Enterprise Application Integration (EAI). This little three-letter acronym is a four letter word in app dev, with good reason. For countless years, app integration has entailed bulky middleware, a variety of complex protocols such as simple object access protocol (SOAP), common object request broker architecture (CORBA), and Java database connectivity API (JDBC), and required legions of experts whose hands shake as much from the gallons of coffee they consume to make it through a single project and from the desire to strangle the enterprise architects behind the requirements.
Whether we call it software-defined or cloud, the reality is that modern network architectures endeavoring to provide a more “self-service” model require not only system automation, but workflow automation (orchestration). And orchestration ultimately requires integration, because workflows involve provisioning and configuration of multiple systems.
Those who embrace the concept and embark on a journey to automate network systems, quickly discover the truth that has been written on the weary faces of app integration experts for decades: integration is hard. Not just to implement, but to maintain and to operate without disruption on a daily basis.
This is because integration is basically tying together a rope, a chain, and a shoelace so you can shimmy across a chasm. Each system has its own unique data model, its own API, and in the world of network infrastructure, may be using SOAP, representation state transfer (REST), or nothing at all. Even the simplest of network orchestration efforts often require engineers (network engineers, not software engineers, mind you) to be able to piece together a system that connects and interacts with all these technologies, and applications to boot. See, ticketing systems (think Remedy) are often included as part of the overall orchestration. Because, it’s a process, and the process of requesting a service begins with a ticket. A request is entered into an application, which creates a ticket that subsequently kicks off a series of actions that automatically carries out the request.
The benefits of embarking on such projects are measurable; they are tangible. A customer recently related just how measurable when he justified the month-long project to automate just a few services, noting that their team was seeing 100 access requests a week. Each request required 1-2 hours to complete, for a grand total of 100-200 hours a week. Simply approving such trivial changes placed significant burden on their change control board and held up other important work. With no budget to hire additional engineers, they turned to automation. What used to take hours now takes minutes, or less. That freed up the engineers for other tasks, which made other things go faster. In effect, automating even a few, small tasks had a ripple effect in improving the overall responsiveness of IT. Because DevOps in the network is more about scaling operations than it is changing configurations fifteen times a day.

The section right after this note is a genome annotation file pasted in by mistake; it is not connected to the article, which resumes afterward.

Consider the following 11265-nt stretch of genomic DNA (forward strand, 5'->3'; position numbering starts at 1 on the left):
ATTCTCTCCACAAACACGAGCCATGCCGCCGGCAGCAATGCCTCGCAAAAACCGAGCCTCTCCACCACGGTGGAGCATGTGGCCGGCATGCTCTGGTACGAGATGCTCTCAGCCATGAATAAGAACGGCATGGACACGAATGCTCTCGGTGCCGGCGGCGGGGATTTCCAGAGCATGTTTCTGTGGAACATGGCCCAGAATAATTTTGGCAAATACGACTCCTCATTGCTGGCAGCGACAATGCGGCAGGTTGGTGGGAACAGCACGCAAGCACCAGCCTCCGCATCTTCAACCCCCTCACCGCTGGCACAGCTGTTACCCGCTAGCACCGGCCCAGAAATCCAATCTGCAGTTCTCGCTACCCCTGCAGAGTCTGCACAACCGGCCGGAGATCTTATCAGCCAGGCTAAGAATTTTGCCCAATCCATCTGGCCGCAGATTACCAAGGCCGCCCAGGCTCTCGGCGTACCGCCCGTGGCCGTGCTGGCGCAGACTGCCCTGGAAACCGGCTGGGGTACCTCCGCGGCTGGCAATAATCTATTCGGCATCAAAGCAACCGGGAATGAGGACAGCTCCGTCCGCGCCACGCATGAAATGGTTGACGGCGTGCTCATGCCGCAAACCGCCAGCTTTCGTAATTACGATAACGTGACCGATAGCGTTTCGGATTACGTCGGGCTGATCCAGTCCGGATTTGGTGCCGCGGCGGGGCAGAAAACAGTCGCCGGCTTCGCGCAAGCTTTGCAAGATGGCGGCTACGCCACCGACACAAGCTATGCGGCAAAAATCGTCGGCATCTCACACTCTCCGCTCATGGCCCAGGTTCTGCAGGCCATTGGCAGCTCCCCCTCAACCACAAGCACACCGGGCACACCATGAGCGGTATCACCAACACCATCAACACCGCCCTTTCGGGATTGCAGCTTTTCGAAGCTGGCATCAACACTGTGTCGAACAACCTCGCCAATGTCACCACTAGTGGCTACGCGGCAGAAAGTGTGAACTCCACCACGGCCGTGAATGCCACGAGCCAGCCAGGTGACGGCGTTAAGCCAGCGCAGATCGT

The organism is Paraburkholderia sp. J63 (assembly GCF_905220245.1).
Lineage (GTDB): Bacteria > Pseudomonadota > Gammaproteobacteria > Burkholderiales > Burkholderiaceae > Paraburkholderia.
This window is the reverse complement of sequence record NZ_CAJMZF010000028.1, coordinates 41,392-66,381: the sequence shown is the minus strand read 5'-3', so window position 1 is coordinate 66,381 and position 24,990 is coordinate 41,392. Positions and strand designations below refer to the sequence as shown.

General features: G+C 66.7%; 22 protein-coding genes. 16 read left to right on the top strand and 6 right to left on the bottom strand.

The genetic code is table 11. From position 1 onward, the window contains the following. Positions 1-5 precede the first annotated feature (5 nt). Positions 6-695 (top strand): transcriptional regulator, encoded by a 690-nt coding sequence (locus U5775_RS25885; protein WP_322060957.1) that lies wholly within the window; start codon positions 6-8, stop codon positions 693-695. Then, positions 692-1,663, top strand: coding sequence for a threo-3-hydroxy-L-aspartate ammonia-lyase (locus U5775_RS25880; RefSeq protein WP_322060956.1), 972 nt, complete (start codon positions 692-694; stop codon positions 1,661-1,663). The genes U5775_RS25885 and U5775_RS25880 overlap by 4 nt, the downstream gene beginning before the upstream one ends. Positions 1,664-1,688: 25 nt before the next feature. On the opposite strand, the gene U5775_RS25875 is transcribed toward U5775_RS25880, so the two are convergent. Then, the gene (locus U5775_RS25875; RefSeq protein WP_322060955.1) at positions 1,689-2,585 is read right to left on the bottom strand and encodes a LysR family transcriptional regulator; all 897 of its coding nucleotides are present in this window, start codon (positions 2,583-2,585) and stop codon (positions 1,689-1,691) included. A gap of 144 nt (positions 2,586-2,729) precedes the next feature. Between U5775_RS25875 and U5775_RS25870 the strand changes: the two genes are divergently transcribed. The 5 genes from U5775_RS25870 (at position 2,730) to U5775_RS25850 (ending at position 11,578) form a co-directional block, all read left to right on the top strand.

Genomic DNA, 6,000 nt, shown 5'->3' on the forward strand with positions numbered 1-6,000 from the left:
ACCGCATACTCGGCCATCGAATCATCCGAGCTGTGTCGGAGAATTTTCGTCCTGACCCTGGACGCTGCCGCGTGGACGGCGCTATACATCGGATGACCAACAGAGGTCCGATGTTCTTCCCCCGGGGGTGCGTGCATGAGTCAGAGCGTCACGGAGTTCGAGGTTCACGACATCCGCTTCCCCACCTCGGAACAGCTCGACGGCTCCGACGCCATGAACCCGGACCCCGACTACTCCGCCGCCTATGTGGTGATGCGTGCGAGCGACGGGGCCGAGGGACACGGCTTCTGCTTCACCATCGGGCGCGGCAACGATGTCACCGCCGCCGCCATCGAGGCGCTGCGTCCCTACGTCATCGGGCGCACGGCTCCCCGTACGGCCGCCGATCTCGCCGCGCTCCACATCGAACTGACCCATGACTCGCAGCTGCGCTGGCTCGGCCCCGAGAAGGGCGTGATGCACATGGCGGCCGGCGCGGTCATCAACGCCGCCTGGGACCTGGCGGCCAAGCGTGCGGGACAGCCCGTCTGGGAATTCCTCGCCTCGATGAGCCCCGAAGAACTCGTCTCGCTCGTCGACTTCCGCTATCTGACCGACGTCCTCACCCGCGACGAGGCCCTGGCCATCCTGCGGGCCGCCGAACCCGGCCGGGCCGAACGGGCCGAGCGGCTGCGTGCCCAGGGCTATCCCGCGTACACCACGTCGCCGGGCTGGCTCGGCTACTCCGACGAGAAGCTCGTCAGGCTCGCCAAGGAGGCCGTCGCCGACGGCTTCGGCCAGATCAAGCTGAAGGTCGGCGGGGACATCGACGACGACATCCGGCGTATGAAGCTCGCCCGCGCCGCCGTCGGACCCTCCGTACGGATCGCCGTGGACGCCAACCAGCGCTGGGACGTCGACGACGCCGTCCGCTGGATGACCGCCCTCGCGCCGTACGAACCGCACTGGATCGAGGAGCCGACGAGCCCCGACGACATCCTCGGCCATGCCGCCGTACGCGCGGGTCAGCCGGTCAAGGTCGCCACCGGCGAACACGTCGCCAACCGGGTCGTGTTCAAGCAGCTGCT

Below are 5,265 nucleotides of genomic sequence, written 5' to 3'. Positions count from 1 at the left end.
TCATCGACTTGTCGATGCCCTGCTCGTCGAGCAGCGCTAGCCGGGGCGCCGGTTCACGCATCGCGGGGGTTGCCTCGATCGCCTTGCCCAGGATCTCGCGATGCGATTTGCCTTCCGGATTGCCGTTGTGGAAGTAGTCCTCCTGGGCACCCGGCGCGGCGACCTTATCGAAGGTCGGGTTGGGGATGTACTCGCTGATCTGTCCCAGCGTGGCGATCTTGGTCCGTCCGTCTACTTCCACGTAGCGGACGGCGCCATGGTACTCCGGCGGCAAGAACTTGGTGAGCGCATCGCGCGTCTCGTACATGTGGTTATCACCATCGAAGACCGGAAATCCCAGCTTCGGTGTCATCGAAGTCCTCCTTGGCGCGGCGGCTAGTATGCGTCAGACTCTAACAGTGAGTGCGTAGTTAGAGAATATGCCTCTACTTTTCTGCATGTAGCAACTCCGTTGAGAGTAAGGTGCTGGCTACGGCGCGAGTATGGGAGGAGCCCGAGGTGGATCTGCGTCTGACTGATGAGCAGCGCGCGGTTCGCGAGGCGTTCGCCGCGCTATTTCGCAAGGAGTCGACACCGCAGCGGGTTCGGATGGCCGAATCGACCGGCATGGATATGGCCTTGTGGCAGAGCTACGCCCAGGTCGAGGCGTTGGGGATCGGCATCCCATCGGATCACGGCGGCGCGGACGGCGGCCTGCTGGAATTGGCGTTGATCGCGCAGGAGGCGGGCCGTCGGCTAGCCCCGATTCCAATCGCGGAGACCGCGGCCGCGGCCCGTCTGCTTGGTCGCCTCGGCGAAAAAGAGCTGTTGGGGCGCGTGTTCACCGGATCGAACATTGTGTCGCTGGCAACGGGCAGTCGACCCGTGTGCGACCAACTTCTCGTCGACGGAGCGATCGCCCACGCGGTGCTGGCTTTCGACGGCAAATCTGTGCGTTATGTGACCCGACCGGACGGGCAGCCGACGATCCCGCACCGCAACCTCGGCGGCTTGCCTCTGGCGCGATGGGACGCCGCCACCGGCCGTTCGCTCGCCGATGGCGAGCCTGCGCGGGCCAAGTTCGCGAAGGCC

In the process, these network engineers have discovered what app dev has always known: integration is hard, testing is critical, and being a polyglot is a requirement. They’re using Eclipse, and Git. They’re discovering JIRA. They can tell you the difference between REST and SOAP, and that logging is more important than you think. They’re critically analyzing and cursing the APIs of providers and turning to communities for tips, tricks, and assistance.
This is why “DevOps” and its view of “infrastructure as code” is becoming an increasingly important part of automating the data center. Because it’s not just about being faster, it’s about developing the discipline needed to maintain, not only individual components (automation), but the overall integration required to make it all flow seamlessly (orchestration). It requires code reviews, testing, logging, and version control. It requires attention to ‘release’ schedules of the increasingly critical systems that automate and orchestrate network tasks. Because breaking one now means requests are going to pile up and cause a traffic jam.
Network automation requires as much attention to the discipline of application development as it does to understanding the network.
Software is eating IT, or at least beginning to. And that means “the network”, too. DevOps is as much a philosophy that produces consistent, predictable, and repeatable processes as it can be velocity of deployment. If you’re going to rely on code (software) to execute critical processes related to the deployment of network services, you can’t ignore the perhaps less glamorous aspects of code – testing, maintenance, and review of the code you’re creating to integrate infrastructure, and ultimately automate the data center.